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Jakarta Post

Most Indonesians who are aware of job creation bill support it: Survey

  • Ghina Ghaliya
    Ghina Ghaliya

    The Jakarta Post

Jakarta   /   Thu, July 16, 2020   /   05:49 pm
Most Indonesians who are aware of job creation bill support it: Survey Activists from the Indonesian Forum for the Environment (Walhi) protest the omnibus bill on job creation in front of the House of Representatives compound in Jakarta on July 9. They demanded that lawmakers stop deliberating the bill. JP/Wendra Ajistyatama (JP/Wendra Ajistyatama)

Most Indonesians who are aware of the omnibus bill on job creation want the House of Representatives to pass it, hoping the regulations could increase the number of jobs, a survey by Saiful Mujani Research & Consulting (SMRC) shows. 

According to the study, which surveyed 2,215 people from July 8 to 11, 52 percent of the 26 percent of people who said they knew about the bill wanted the House to pass it. Meanwhile, 37 percent of them said they did not support the bill and 11 percent did not answer.

"The majority of people who know about the job creation bill said it would bring benefits to the country’s economy," SMRC research director Deni Irvani said in a statement on Tuesday.

“This bill is considered important to increase business certainty, simplify business procedures and generate new jobs."

Deni said the government and the House should raise public awareness on the legislation, explaining that the 26 percent of people knowing about the bill was a small number for such an important matter. 

"Seventy-four percent of the respondents still don't know about the bill. Therefore, it is a task for the government and the House to raise public awareness about it,” he said.

Read also: Labor groups plan nationwide rallies against jobs bill as deliberation continues

The survey also revealed that opposition to the bill was higher among those with higher education and income as well as those living in cities.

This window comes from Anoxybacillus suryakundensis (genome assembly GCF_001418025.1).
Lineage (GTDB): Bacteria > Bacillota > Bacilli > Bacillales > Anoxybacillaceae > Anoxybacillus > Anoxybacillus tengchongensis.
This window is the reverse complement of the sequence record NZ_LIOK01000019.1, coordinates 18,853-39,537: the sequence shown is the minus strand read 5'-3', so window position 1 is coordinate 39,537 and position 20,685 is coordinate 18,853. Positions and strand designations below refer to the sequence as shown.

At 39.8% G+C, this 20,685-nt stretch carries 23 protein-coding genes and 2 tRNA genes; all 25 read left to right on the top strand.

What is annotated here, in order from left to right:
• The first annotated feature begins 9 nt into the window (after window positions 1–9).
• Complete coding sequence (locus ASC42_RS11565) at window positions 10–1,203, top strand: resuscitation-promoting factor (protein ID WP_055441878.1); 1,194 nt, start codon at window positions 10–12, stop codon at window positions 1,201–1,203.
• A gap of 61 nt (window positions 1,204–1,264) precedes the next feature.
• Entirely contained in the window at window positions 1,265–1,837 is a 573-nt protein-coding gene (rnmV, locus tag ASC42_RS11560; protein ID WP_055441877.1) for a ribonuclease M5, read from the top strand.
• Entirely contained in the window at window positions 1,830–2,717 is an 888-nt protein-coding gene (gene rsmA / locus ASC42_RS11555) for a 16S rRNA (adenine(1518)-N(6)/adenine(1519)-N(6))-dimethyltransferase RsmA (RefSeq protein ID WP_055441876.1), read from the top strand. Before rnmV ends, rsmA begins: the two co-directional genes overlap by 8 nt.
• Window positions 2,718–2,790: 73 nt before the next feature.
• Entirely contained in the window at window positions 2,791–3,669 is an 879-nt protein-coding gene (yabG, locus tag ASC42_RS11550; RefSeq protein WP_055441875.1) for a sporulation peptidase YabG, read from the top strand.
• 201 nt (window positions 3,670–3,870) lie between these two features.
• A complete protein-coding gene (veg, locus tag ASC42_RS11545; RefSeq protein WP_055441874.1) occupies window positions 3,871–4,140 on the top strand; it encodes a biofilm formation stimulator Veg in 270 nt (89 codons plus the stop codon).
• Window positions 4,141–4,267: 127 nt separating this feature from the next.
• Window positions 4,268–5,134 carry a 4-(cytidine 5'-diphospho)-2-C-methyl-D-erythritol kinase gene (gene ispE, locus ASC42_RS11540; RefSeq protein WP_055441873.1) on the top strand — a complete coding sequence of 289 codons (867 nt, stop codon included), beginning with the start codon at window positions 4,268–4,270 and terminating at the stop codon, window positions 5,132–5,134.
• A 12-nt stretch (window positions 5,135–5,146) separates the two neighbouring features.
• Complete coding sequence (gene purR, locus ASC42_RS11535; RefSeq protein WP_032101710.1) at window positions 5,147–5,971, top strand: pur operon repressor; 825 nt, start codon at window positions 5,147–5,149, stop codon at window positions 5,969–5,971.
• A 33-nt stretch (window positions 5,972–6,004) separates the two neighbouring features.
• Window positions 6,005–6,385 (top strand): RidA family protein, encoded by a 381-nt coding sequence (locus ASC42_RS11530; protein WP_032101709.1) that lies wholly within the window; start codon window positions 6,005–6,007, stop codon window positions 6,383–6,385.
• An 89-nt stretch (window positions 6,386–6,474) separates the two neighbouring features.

Among those who know about the bill, 42 percent of highly educated people rejected it. Fifty-four percent of the people with income exceeding Rp 4 million (US$274.31) who know about the bill also rejected it. Among those who know the bill, only 49 percent of people living in cities support it.

According to the report, support for the bill was stronger among people of lower socioeconomic status and those living in rural areas.

"Support for the bill is higher among women in rural areas, those of higher age, lower education and lower income, and among blue collar workers and the unemployed.”

The deputy chairman of social and political research institute Cakra Wikara Indonesia, Dirga Ardiansa, questioned the survey's objective, saying the SMRC should highlight the 74 percent of the respondents that still don't know the bill.

“They are hiding something by highlighting that 52 percent of Indonesians support the bill, while really [only] 26 percent of the people are [even] aware of the bill," he said.

Read also: Guide to omnibus bill on job creation: 1,028 pages in 10 minutes

“The survey should not highlight the [aspect of] who support the bill and who doesn't, but the fact that 74 percent of the people still don’t know about the bill. The SMRC’s survey tries to lead the readers to a certain public opinion. The way it is presented is biased," he added.

The government expects the House to finish deliberating the omnibus bill on job creation by early September, Coordinating Economic Minister Airlangga Hartarto has said.

The omnibus bill includes 80 articles to revise prevailing regulations related to investment and business permits. Several of the articles are expected to improve the ease of doing business.

The bill also contains 19 articles to revise regulations on land acquisition, which has become one of the biggest obstacles for direct investment in Indonesia. Some investment projects have been in limbo for years due to land issues, according to the Investment Coordinating Board (BKPM).

The omnibus bill also includes five articles related to employment. However, the government decided to delay deliberation on these articles in response to mounting pressure from labor unions over fears that the articles would lure investment at the expense of workers’ welfare.